Shanghai: Shanghai Airlines said on Tuesday it had agreed to become a wholly-owned subsidiary of its larger rival, China Eastern Airlines.
Shanghai Airlines chairman Zhou Chi told reporters at a shareholders’ meeting that the two carriers had reached an agreement after merger talks announced earlier in June, but had yet to finalise the mechanics of the deal.
“We are discussing several ways to merge, including via a share swap,” Zhou was quoted as saying by Dow Jones Newswires on the sidelines of the meeting.
Zhou said Shanghai Airlines would remain a legal entity independent of China Eastern Airlines, one of China’s three largest carriers, to ensure it would keep its routes.
“The legal entity can help Shanghai Airlines keep the traffic rights it already owns, which will benefit the merged group,” Zhou said.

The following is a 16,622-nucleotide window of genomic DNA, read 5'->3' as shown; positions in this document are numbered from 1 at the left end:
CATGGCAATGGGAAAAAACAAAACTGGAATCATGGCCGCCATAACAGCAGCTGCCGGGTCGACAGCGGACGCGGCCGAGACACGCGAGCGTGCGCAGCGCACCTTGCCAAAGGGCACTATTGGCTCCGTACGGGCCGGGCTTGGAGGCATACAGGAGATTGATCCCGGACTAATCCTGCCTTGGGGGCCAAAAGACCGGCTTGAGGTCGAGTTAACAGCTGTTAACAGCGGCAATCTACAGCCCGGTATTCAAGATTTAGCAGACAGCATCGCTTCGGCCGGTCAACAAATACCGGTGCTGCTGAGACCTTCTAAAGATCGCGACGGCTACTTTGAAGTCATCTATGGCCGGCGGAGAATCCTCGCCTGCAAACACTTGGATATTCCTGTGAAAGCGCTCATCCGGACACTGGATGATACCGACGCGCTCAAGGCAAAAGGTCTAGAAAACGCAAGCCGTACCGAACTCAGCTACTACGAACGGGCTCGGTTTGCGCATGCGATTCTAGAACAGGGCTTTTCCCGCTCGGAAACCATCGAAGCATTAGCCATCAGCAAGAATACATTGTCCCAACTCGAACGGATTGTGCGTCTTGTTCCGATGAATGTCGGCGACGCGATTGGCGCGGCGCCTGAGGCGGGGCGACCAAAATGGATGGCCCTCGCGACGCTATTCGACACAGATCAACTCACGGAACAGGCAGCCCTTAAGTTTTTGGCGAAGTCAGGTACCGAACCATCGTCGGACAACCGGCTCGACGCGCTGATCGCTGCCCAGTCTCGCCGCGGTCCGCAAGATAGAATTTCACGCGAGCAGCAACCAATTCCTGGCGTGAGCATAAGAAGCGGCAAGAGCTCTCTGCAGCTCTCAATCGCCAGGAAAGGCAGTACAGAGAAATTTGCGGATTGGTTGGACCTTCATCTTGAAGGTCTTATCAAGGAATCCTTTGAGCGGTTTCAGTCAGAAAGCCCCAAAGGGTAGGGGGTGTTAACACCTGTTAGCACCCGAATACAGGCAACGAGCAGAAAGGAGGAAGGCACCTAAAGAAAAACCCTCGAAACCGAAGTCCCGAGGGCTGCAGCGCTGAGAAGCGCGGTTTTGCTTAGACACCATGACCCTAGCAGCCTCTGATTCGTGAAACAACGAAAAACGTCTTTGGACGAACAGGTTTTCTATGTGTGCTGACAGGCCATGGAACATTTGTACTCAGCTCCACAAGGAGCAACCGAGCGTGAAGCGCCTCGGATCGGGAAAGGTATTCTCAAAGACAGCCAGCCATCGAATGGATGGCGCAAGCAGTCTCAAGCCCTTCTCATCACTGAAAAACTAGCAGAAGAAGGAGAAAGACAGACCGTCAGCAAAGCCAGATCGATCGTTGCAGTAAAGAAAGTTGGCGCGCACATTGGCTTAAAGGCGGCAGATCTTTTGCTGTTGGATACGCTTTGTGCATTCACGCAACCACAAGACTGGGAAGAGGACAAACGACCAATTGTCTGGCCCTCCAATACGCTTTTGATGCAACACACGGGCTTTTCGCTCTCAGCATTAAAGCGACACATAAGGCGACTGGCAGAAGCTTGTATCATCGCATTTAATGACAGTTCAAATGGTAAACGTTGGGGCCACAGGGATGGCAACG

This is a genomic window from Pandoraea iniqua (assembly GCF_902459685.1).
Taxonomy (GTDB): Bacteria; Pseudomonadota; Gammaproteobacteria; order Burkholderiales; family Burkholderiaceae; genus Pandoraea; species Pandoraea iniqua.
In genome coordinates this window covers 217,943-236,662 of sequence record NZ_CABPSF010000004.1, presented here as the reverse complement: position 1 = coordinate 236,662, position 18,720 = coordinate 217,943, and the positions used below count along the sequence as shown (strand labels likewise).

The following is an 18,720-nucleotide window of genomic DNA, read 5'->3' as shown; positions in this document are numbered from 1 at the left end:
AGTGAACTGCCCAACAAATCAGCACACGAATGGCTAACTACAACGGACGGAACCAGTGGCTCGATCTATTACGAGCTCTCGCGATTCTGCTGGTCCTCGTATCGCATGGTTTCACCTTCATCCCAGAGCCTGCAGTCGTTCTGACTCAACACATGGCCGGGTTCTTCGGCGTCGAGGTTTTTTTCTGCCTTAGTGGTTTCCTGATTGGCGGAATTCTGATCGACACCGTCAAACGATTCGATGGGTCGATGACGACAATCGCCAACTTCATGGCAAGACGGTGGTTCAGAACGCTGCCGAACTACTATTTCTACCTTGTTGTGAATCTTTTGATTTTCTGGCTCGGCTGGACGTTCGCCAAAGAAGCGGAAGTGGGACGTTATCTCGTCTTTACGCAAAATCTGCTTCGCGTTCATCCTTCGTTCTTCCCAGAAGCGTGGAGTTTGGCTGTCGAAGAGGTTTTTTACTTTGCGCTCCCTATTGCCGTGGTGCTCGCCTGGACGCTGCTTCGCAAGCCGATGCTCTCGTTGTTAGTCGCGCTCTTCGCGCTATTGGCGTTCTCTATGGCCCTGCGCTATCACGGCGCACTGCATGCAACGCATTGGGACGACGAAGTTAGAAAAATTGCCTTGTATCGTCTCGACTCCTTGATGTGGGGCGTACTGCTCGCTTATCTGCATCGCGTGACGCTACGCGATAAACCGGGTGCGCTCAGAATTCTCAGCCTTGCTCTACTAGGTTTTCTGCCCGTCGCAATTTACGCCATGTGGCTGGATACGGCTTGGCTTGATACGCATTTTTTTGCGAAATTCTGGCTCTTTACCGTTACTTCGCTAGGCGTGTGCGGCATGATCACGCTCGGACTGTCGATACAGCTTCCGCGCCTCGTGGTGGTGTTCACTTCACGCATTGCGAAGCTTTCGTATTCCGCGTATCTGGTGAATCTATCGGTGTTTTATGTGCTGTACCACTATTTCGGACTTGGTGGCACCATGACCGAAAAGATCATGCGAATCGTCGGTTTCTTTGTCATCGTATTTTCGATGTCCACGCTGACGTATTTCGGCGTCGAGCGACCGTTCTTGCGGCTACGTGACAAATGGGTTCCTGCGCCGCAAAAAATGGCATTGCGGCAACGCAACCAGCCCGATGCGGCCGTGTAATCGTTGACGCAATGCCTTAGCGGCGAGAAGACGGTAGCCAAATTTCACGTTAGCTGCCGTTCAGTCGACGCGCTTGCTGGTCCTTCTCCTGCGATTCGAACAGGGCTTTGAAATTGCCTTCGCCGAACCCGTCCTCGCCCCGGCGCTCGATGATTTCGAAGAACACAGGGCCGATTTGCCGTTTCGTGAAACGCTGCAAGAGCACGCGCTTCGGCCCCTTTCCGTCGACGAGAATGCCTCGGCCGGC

To complete the merger, China Eastern will raise 7 billion yuan ($1.02 billion) through a private placement in Shanghai and Hong Kong, under a proposal endorsed by China’s state assets regulator.
China Eastern will swap 1.3 of its Shanghai-listed A shares for each Shanghai Airlines A share, Dow Jones reported, citing a person familiar with the situation.
China Eastern and Shanghai Airlines shares have been suspended from trading since June 8 pending the merger talks. China Eastern is listed in Hong Kong and Shanghai, and Shanghai Airlines is listed in Shanghai.
Zhou said in March that Shanghai Airlines may return to profit this year if passenger transportation growth regains momentum later this year.
Shanghai Airlines posted a net loss of 1.3 billion yuan in 2008, wider than the 435.1 million yuan loss the previous year.
The merger is expected to create an aviation company with a dominant position in the Shanghai market as part of the city’s efforts to gear up for the World Expo starting in May 2010.
Analysts have said the merger would give the new group a 50% market share in Shanghai and ease fierce competition in the local market, according to previous state media reports.
This would help the combined carrier to better compete against its major rivals, Air China and China Southern Airlines.